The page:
A recent landmark study sequenced the entire genomes (using whole genome sequencing) of 560 breast cancers, detailing the genomic landscape and illuminating further the extraordinary heterogeneity of breast cancer. With more than 100 breast cancer “driver” genes and equally large combinations of mutations implicated in the pathogenesis, there are significant implications for diagnosis, prognosis and treatment.

The introduction of molecular analysis has highlighted the importance of some subtypes of breast cancer. The “triple-negative” subgroup (negative for ER, PR and HER2) is considered to be of poor prognosis and without options for targeted therapy. However, as molecular pathology and genome sequencing allow us to dig deeper into the heterogeneity of these cancers, our assumptions of “good” versus “bad” prognostic tumours are wavering and such binary classification systems are blurring into a diagnostic spectrum.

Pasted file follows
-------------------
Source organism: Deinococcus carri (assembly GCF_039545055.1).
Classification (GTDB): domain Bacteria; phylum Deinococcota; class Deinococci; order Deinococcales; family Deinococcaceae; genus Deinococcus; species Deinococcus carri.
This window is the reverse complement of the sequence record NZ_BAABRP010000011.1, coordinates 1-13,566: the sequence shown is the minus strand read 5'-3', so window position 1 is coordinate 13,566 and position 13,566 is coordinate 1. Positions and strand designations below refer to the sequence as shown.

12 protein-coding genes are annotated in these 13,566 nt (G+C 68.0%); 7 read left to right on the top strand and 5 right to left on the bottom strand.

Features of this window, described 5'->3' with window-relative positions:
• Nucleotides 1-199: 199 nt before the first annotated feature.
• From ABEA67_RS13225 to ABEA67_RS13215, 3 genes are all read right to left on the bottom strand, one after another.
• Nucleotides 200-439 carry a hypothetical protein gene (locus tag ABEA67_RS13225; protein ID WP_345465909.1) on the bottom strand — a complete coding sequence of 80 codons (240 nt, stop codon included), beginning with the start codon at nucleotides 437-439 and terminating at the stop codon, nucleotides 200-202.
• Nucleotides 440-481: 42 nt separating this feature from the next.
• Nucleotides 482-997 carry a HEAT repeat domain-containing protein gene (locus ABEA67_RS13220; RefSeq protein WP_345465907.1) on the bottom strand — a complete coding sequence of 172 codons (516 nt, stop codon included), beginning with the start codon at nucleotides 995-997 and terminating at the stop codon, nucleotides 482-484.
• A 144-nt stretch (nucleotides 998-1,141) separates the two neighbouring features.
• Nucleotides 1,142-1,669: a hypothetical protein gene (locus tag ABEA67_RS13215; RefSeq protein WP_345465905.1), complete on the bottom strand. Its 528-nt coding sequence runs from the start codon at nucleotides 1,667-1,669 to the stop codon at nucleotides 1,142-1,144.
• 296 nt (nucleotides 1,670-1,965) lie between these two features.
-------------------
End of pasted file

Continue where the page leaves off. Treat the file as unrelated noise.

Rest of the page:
Although accounting for only approximately 15% of all breast cancers, triple-negative breast cancers receive significant attention (and research funding) due to their association with younger age, paradoxical low stage (lymph node negative) at presentation and the risk of systemic secondary spread with a poor 5-year prognosis. It is increasingly clear that this is an oversimplification and that triple-negative breast cancers comprise a spectrum ranging from low grade, good prognosis tumours (eg, adenoid cystic carcinomas) to high grade metaplastic carcinomas at the other end. A whole range of other cancers, including those arising from an inherited BRCA1 mutation fall somewhere in between (here, here, here and here).